Identifying Animal Tracks
Tracks are an excellent way to determine the presence of an animal. The problem is, however, that rarely does one find a "textbook" track.
(See dog track at right by Wildlife Control Consultant, LLC.) Tracks are often smudged or only partial. Frequently tracks only help one narrow down potential suspects and so they have not been included in the central key. However, we have compiled some information here that may help you identify tracks.
- Perfect tracks are rarely found in the field.
- Look carefully at the track and the nature of the substrate holding the track impression.
Are there other tracks?
- What is its width? (with snow measure at the bottom not at the top of the snow)
- What is its length?
- What is its shape? round? oval? oblong?
- Are claw marks showing? How many? (could the ground be too hard to show claws?)
- Are pads showing? How many?
- Are toes showing? How many?
What is the habitat?
Where is the animal going and what is it doing?
What species exist in your area?
What exotic animals (non-native animals) exist and could possibly have
gotten loose in your area?
These will provide helpful clues to narrowing down your list of suspects!!
- If so what is the distance between this track and the other track? This is known as the animal's gait! Knowing the gait can be very helpful in identifying the species.
Note: if you want us to identify your track, we
still need answers to the questions listed above!!
Send high resolution photos (Learn
how to take good photos) along with your
answers to the above questions (as many as you can answer) to
Track Id Help
All images become property of UNL.
All rodents, from the smallest mouse to the largest beaver...
- Leave 5-toed tracks with their hind feet.
- Beavers have webbed hind feet!
- But rodents show only 4-toed front tracks. Cottontail rabbits and jackrabbits show 5-toed front tracks.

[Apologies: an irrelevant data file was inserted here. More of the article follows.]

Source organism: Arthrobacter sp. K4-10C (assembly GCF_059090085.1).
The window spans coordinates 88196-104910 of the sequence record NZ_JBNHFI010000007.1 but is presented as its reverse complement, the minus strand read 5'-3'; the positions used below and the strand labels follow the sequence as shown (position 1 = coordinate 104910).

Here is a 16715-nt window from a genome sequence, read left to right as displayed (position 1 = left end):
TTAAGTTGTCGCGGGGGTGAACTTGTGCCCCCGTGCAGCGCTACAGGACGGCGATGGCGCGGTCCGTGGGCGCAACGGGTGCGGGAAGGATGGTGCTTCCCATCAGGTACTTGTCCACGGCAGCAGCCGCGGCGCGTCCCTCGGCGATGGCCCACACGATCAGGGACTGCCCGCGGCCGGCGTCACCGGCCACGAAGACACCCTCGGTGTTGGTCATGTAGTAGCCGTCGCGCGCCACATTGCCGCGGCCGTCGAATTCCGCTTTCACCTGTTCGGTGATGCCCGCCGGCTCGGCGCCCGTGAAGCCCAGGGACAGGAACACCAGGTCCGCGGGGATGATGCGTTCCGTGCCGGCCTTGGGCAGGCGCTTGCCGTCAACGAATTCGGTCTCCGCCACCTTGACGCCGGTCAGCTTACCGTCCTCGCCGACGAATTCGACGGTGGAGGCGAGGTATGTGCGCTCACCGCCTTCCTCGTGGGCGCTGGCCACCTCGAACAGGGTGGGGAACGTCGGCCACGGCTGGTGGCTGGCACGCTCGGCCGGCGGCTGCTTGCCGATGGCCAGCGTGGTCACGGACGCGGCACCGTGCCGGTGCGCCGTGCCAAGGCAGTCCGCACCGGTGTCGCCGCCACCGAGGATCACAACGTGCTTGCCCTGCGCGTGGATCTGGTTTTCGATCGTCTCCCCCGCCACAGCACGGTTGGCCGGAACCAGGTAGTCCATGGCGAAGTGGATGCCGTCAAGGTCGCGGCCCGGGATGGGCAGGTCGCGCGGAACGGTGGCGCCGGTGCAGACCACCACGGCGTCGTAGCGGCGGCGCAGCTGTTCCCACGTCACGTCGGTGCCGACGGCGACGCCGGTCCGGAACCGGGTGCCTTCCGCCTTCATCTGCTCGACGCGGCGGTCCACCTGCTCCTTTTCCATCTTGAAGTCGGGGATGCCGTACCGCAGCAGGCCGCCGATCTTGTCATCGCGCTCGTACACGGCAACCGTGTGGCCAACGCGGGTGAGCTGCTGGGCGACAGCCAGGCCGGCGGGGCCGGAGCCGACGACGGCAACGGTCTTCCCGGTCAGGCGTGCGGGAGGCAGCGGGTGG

- Their hind tracks are usually placed side-by-side.
usually leave 5-toed tracks with a human-like or distant heel mark.
Front feet are "hand-like"
and have a slight bulge before the toe.
Back feet are longer. Not all toes show.
Tracks as compared to coyote tracks. Note the gap between the pads and
the toe nails. Angle of the toes should also be considered.
Canines (Dog Family)
tracks compared side by side:
Cat/feline tracks will lack claws and the shape of track will be rounder
than the oblong canine track.
Dogs, bears and weasels (badgers, skunks, weasels, otters) tracks usually show claw marks.
Members of the weasel family have five toes on front and hind feet and leave 5-toed tracks. Skunks and badgers also show a heel mark.
Bobcats, mountain lion, and feral cats are 4-toed and usually don't show claw marks. Their front tracks are slightly larger than their hind tracks.
Wolves, coyotes, foxes and feral dog tracks resemble cat tracks but usually leave claw marks.
We've placed both some pretty common and some pretty unusual mammals here!
The shrews and moles are here, but although they look like rodents with pointed noses, they are really insect eaters, making them somewhat different from true carnivores, too.
Also, the common deer and rabbit species are here as well as their less common relatives, the elk and jackrabbits. Too, there is the deer-like but singularly special pronghorn antelope.
Note the typical I-formation that helps distinguish it from
squirrels which move with a two by two pattern.
Reptiles and Amphibians
Many poisonous snakes have:
- a triangular head
- a blotched or banded body
- cat-like eye pupils
Identify that bird! If bird roosts are a problem, look during late evening hours. If bird feeding damage is a problem, look during midmorning hours. You can usually distinguish birds from other animals by their three-toed tracks. Woodpeckers are the exception with two-toes pointing forward.
Dried bird (and reptile) droppings often have white coloration that is caused by concentrated uric acid.